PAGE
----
Forest Hill Cemetery by Heidi, (Part Three — You had me at McGonagle).

A crystal clear memory of a worksheet from my high school A.P. U.S. History class — a short description of an exploit belonging to an American industrialist, followed by two blanks, one column labelled ‘Captain of Industry’ and the other ‘Robber Baron.’ After completing the worksheet, we learned a valuable lesson — these guys could be heartless moneymen and lavish philanthropists. At the same time! Balance is the key to success, right?

Like many early Duluth millionaires, William A. McGonagle was certainly cut from that rarefied cloth. And because one side of his story’s more colorful, here’s a short produced audio piece outlining some of McGonagle’s union-busting and kidnapping hi-jinx:

Isn’t that name perfectly suited for the dastardly deeds of a tycoon? Take a second and say his name out loud. ‘McGonagle.’ Now, if there’s nobody else in the room, yell it scornfully. ‘MCGONAGLE!!!’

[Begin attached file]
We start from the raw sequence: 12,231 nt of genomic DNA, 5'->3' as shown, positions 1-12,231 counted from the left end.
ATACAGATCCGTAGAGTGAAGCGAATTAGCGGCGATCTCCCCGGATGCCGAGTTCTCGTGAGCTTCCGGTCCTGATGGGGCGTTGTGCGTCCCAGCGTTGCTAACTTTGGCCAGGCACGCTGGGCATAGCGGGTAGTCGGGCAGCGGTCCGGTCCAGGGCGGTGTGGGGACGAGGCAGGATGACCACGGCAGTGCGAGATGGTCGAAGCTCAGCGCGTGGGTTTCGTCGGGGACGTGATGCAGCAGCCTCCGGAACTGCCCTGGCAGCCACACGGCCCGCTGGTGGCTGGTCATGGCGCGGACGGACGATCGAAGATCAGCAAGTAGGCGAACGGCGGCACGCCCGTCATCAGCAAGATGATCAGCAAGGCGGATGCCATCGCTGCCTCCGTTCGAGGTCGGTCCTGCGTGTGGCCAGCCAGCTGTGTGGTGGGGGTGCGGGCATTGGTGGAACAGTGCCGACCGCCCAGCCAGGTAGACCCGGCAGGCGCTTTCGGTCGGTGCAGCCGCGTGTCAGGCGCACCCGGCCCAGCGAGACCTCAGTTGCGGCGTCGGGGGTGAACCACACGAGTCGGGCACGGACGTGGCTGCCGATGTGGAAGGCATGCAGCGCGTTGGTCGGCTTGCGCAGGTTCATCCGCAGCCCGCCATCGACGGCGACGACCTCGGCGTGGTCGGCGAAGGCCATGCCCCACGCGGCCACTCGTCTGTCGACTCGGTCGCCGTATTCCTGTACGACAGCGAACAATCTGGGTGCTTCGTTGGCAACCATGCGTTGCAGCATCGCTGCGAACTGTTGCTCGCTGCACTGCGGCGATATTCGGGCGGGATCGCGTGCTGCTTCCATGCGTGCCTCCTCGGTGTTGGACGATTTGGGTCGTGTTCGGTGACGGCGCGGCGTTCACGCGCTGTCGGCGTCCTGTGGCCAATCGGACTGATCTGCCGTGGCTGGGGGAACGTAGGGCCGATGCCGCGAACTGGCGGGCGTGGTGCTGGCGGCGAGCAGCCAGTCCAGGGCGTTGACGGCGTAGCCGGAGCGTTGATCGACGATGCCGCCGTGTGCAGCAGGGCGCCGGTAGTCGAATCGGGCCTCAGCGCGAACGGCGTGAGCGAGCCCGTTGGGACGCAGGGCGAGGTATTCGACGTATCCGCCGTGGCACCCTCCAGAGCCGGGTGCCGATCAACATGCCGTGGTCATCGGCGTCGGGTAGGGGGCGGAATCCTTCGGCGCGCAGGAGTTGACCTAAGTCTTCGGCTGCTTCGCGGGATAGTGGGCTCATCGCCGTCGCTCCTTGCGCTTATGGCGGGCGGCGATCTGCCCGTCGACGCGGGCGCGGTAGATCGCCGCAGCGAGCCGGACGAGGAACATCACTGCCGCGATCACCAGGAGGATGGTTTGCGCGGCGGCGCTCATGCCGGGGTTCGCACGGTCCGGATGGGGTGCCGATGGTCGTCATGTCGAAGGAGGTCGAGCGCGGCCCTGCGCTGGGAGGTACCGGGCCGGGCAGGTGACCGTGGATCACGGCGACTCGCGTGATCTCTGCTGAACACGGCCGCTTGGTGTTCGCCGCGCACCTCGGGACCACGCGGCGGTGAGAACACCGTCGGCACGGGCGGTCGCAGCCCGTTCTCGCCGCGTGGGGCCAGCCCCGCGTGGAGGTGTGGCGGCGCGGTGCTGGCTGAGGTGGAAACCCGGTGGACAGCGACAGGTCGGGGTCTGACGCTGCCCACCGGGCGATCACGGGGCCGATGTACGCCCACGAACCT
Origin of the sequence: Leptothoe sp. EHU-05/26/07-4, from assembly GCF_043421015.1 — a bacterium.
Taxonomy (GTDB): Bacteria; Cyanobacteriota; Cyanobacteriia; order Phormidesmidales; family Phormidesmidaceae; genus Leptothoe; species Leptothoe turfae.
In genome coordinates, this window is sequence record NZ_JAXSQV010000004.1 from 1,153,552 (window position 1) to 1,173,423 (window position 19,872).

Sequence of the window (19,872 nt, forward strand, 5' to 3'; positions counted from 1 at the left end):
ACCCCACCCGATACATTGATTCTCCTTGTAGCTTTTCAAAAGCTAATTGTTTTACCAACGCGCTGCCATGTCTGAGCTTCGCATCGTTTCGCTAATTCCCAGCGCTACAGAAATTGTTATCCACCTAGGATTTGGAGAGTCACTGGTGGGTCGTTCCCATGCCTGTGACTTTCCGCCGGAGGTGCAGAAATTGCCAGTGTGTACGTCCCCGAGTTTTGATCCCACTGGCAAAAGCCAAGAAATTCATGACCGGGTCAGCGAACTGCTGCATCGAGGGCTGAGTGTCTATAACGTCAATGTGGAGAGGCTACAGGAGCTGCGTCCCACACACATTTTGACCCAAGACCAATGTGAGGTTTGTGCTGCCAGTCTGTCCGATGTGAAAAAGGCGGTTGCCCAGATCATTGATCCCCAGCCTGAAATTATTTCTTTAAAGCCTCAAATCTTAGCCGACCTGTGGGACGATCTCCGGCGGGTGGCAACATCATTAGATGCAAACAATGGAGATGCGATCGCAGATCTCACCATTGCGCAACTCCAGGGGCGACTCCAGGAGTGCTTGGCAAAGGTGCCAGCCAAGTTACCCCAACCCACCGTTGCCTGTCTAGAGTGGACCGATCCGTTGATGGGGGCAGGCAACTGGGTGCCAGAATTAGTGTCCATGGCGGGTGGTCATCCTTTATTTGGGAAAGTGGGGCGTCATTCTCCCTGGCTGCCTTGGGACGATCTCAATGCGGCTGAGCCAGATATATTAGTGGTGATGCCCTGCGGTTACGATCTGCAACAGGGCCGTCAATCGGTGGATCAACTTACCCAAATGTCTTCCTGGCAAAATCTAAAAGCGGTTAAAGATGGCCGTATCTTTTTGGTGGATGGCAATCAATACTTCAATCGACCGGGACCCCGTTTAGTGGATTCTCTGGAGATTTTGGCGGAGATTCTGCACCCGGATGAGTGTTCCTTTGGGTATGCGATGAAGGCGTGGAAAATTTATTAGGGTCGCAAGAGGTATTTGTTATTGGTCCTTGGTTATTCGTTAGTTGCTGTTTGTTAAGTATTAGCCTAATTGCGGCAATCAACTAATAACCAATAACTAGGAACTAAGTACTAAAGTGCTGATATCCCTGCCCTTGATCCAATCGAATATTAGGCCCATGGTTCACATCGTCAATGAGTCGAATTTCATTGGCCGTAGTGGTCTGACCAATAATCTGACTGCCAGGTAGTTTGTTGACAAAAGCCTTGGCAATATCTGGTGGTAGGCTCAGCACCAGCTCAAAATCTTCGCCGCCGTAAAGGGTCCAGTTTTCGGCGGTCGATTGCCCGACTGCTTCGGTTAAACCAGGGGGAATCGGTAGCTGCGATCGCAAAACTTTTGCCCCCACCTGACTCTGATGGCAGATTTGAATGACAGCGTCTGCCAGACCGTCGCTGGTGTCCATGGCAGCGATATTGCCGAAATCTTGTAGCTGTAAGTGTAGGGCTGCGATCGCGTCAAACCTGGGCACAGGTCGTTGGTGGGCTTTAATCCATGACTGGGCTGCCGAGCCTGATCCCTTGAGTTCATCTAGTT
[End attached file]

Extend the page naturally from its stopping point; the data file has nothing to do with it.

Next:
See what I’m saying?

And as a ‘Captain of Industry,’ or at least the ‘Not Morally Bankrupt’ side of things, Heidi also shared a story-sketch about McGonagle giving a 1925 speech for the Knights of Columbus despite threats from the Ku Klux Klan. That story, as well as many others (including the union busting one above), are in a wonderful book I’ve been perusing since I arrived — By the Ore Docks: A Working People’s History of Duluth by Richard Hudelson and Carl Ross.

The other side of McGonagle's stone is a bench for sitting and contemplation.

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One Response to Forest Hill Cemetery by Heidi, (Part Three — You had me at McGonagle).

  1. Peter says:

    Growing up in Duluth, I knew McGonagle’s daughter, Mary. She was a interesting woman–outgoing, smart, had a wide variety of interests, involved in the community, etc. Her first husband was named Tibbetts, but I knew her as Mary Roberts, as she had married a widower named Arthur Roberts before I was born. Mary was in her 90s when she died.

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